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Kerry has lost my vote.

 
 
Reply Sat 24 Apr, 2004 09:24 am
John Kerry has officially lost my vote.

Kerry will not receive my vote for two reasons. He does not support my positions, and he does not show the political character that I want in a leader.

The exact moment when I was certain my conscience would not allow me to vote for Kerry was last week when I read about Kerry's unqualified support for targeted killings in Israel. This, combined with his tepid non-support of the right of marriage for homosexuals and equally mediocre stances on health care and taxes show that he does not represent my beliefs or my values.

This is enough reason to justify my decision.

There are those who believe that they should do anything to get Bush out of office. I undestand this position. But, this perspective has led to two particularly weak candidates from the Democrats in the past 8 years.

It bothers me when the Dems blame me, or a third party candidate for their problems. No one is "stealing" my vote. I am choosing to use my vote to help change the system that creates the horrible choices offered by elections like this one.

Many say that Kerry is better than Bush. But this is not correct.

Rather, Bush is worse than Kerry - and he won't be receiving my vote either.
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Type: Discussion • Score: 1 • Views: 11,429 • Replies: 270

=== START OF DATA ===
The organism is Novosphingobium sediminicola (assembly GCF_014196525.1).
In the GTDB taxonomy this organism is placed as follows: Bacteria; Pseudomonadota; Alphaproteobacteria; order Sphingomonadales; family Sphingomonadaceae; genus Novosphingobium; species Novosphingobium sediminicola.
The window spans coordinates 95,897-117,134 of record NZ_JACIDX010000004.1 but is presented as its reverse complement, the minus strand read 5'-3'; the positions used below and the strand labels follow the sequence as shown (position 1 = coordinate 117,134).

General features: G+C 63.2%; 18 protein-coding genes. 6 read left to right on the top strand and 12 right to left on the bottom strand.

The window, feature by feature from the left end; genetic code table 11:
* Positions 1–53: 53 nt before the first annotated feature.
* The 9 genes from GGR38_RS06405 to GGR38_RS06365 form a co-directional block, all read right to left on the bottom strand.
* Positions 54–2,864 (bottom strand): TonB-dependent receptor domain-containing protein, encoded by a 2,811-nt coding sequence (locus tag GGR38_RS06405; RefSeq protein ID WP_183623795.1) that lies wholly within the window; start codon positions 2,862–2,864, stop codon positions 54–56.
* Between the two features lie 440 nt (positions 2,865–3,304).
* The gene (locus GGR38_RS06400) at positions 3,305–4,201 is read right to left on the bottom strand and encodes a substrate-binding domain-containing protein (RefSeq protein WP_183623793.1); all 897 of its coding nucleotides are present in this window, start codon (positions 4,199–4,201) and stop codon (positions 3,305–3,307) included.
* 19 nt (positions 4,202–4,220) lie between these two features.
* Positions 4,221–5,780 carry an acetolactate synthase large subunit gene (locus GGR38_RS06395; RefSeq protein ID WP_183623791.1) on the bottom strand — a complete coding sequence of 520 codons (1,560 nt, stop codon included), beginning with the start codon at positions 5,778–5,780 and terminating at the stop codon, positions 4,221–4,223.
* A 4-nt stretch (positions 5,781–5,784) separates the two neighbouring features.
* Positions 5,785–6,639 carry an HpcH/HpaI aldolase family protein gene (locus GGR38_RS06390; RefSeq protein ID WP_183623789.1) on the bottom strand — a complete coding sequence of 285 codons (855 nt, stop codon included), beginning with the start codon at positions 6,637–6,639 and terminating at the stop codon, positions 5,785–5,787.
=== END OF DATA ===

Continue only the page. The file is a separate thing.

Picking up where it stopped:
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PDiddie
 
  1  
Reply Sat 24 Apr, 2004 09:27 am
http://www.johnkerryisadouchebagbutimvotingforhimanyway.com/
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greenumbrella
 
  1  
Reply Sat 24 Apr, 2004 09:34 am
Will you be sitting out the election?

I do wish your Senator Kerry would take the opportunity to distinguish himself from George Bush more often.

As I see it, the power to appoint judges to your high court is sufficient reason alone to vote for Kerry over Bush.
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dyslexia
 
  1  
Reply Sat 24 Apr, 2004 09:38 am
I continue to be far more concerned with electing a ideologically bi-cameral congress than I am with the president.
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ebrown p
 
  1  
Reply Sat 24 Apr, 2004 09:45 am
greenumbrella wrote:
Will you be sitting out the election?

I do wish your Senator Kerry would take the opportunity to distinguish himself from George Bush more often.